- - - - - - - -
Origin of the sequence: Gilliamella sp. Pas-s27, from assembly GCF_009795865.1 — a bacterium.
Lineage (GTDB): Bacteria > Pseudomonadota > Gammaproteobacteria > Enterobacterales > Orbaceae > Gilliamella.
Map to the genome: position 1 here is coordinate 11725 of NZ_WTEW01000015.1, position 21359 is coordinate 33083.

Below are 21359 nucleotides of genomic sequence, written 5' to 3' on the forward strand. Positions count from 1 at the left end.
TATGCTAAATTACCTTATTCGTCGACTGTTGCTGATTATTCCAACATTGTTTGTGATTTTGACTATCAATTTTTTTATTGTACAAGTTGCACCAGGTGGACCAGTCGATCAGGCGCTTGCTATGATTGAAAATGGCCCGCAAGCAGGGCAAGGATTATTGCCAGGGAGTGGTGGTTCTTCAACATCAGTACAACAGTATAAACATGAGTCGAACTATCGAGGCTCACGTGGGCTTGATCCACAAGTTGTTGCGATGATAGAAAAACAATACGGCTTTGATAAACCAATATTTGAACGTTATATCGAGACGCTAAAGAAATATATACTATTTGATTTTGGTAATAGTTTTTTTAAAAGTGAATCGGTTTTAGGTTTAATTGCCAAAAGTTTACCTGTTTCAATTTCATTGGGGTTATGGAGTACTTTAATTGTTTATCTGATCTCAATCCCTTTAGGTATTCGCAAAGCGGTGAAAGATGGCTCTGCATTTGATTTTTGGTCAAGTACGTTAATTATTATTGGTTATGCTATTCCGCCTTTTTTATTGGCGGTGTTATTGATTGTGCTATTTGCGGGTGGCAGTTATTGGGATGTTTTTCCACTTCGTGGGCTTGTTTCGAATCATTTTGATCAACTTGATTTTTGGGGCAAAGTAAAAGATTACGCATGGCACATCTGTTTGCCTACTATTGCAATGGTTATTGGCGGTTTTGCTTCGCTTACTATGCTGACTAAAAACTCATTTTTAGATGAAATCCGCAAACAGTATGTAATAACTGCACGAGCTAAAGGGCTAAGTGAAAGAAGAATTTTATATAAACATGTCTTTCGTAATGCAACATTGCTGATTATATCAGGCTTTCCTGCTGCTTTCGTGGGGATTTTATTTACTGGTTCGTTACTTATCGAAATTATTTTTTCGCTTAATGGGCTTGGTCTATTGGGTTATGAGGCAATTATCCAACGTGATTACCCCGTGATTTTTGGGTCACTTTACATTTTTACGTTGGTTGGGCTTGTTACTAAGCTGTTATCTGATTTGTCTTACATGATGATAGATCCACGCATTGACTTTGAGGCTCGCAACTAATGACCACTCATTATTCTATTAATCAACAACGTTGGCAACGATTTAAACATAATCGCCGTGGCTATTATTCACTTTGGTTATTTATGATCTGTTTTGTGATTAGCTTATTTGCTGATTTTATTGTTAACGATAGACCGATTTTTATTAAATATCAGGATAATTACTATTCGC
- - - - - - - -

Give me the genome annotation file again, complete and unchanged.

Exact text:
Origin of the sequence: Gilliamella sp. Pas-s27, from assembly GCF_009795865.1 — a bacterium.
Lineage (GTDB): Bacteria > Pseudomonadota > Gammaproteobacteria > Enterobacterales > Orbaceae > Gilliamella.
Map to the genome: position 1 here is coordinate 11725 of NZ_WTEW01000015.1, position 21359 is coordinate 33083.

Below are 21359 nucleotides of genomic sequence, written 5' to 3' on the forward strand. Positions count from 1 at the left end.
TATGCTAAATTACCTTATTCGTCGACTGTTGCTGATTATTCCAACATTGTTTGTGATTTTGACTATCAATTTTTTTATTGTACAAGTTGCACCAGGTGGACCAGTCGATCAGGCGCTTGCTATGATTGAAAATGGCCCGCAAGCAGGGCAAGGATTATTGCCAGGGAGTGGTGGTTCTTCAACATCAGTACAACAGTATAAACATGAGTCGAACTATCGAGGCTCACGTGGGCTTGATCCACAAGTTGTTGCGATGATAGAAAAACAATACGGCTTTGATAAACCAATATTTGAACGTTATATCGAGACGCTAAAGAAATATATACTATTTGATTTTGGTAATAGTTTTTTTAAAAGTGAATCGGTTTTAGGTTTAATTGCCAAAAGTTTACCTGTTTCAATTTCATTGGGGTTATGGAGTACTTTAATTGTTTATCTGATCTCAATCCCTTTAGGTATTCGCAAAGCGGTGAAAGATGGCTCTGCATTTGATTTTTGGTCAAGTACGTTAATTATTATTGGTTATGCTATTCCGCCTTTTTTATTGGCGGTGTTATTGATTGTGCTATTTGCGGGTGGCAGTTATTGGGATGTTTTTCCACTTCGTGGGCTTGTTTCGAATCATTTTGATCAACTTGATTTTTGGGGCAAAGTAAAAGATTACGCATGGCACATCTGTTTGCCTACTATTGCAATGGTTATTGGCGGTTTTGCTTCGCTTACTATGCTGACTAAAAACTCATTTTTAGATGAAATCCGCAAACAGTATGTAATAACTGCACGAGCTAAAGGGCTAAGTGAAAGAAGAATTTTATATAAACATGTCTTTCGTAATGCAACATTGCTGATTATATCAGGCTTTCCTGCTGCTTTCGTGGGGATTTTATTTACTGGTTCGTTACTTATCGAAATTATTTTTTCGCTTAATGGGCTTGGTCTATTGGGTTATGAGGCAATTATCCAACGTGATTACCCCGTGATTTTTGGGTCACTTTACATTTTTACGTTGGTTGGGCTTGTTACTAAGCTGTTATCTGATTTGTCTTACATGATGATAGATCCACGCATTGACTTTGAGGCTCGCAACTAATGACCACTCATTATTCTATTAATCAACAACGTTGGCAACGATTTAAACATAATCGCCGTGGCTATTATTCACTTTGGTTATTTATGATCTGTTTTGTGATTAGCTTATTTGCTGATTTTATTGTTAACGATAGACCGATTTTTATTAAATATCAGGATAATTACTATTCGC